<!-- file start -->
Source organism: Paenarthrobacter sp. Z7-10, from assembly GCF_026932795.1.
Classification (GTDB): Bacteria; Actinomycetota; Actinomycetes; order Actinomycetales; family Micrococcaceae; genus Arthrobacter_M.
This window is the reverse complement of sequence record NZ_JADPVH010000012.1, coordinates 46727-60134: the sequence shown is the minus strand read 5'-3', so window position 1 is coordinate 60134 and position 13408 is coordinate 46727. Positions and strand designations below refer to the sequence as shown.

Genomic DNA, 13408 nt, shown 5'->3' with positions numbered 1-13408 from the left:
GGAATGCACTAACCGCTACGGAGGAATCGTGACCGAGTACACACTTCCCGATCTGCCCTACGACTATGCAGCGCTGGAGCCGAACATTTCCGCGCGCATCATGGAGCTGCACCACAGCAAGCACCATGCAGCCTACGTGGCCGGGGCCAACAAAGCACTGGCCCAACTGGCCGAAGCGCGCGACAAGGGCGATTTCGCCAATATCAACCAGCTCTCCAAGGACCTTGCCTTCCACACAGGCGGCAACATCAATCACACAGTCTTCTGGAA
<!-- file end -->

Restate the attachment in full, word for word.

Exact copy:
Source organism: Paenarthrobacter sp. Z7-10, from assembly GCF_026932795.1.
Classification (GTDB): Bacteria; Actinomycetota; Actinomycetes; order Actinomycetales; family Micrococcaceae; genus Arthrobacter_M.
This window is the reverse complement of sequence record NZ_JADPVH010000012.1, coordinates 46727-60134: the sequence shown is the minus strand read 5'-3', so window position 1 is coordinate 60134 and position 13408 is coordinate 46727. Positions and strand designations below refer to the sequence as shown.

Genomic DNA, 13408 nt, shown 5'->3' with positions numbered 1-13408 from the left:
GGAATGCACTAACCGCTACGGAGGAATCGTGACCGAGTACACACTTCCCGATCTGCCCTACGACTATGCAGCGCTGGAGCCGAACATTTCCGCGCGCATCATGGAGCTGCACCACAGCAAGCACCATGCAGCCTACGTGGCCGGGGCCAACAAAGCACTGGCCCAACTGGCCGAAGCGCGCGACAAGGGCGATTTCGCCAATATCAACCAGCTCTCCAAGGACCTTGCCTTCCACACAGGCGGCAACATCAATCACACAGTCTTCTGGAA